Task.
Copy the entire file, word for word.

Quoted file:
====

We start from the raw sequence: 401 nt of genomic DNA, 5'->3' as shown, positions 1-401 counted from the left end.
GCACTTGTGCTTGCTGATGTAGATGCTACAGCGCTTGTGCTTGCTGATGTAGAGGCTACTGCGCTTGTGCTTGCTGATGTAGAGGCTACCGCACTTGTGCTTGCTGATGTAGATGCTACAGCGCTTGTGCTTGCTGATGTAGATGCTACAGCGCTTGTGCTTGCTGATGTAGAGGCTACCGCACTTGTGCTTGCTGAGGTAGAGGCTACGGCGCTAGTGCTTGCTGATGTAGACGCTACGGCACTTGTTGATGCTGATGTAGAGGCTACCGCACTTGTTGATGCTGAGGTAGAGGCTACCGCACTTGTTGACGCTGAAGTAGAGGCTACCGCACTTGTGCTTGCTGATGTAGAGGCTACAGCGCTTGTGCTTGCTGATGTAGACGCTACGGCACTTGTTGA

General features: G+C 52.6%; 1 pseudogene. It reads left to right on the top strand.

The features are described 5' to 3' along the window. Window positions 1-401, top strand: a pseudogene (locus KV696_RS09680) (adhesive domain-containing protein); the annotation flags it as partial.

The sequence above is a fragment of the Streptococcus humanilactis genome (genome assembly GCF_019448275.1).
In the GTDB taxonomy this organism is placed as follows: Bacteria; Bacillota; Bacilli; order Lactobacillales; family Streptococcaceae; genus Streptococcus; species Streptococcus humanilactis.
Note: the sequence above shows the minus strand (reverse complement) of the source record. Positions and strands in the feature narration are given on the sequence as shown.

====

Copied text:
We start from the raw sequence: 401 nt of genomic DNA, 5'->3' as shown, positions 1-401 counted from the left end.
GCACTTGTGCTTGCTGATGTAGATGCTACAGCGCTTGTGCTTGCTGATGTAGAGGCTACTGCGCTTGTGCTTGCTGATGTAGAGGCTACCGCACTTGTGCTTGCTGATGTAGATGCTACAGCGCTTGTGCTTGCTGATGTAGATGCTACAGCGCTTGTGCTTGCTGATGTAGAGGCTACCGCACTTGTGCTTGCTGAGGTAGAGGCTACGGCGCTAGTGCTTGCTGATGTAGACGCTACGGCACTTGTTGATGCTGATGTAGAGGCTACCGCACTTGTTGATGCTGAGGTAGAGGCTACCGCACTTGTTGACGCTGAAGTAGAGGCTACCGCACTTGTGCTTGCTGATGTAGAGGCTACAGCGCTTGTGCTTGCTGATGTAGACGCTACGGCACTTGTTGA

General features: G+C 52.6%; 1 pseudogene. It reads left to right on the top strand.

The features are described 5' to 3' along the window. Window positions 1-401, top strand: a pseudogene (locus KV696_RS09680) (adhesive domain-containing protein); the annotation flags it as partial.

The sequence above is a fragment of the Streptococcus humanilactis genome (genome assembly GCF_019448275.1).
In the GTDB taxonomy this organism is placed as follows: Bacteria; Bacillota; Bacilli; order Lactobacillales; family Streptococcaceae; genus Streptococcus; species Streptococcus humanilactis.
Note: the sequence above shows the minus strand (reverse complement) of the source record. Positions and strands in the feature narration are given on the sequence as shown.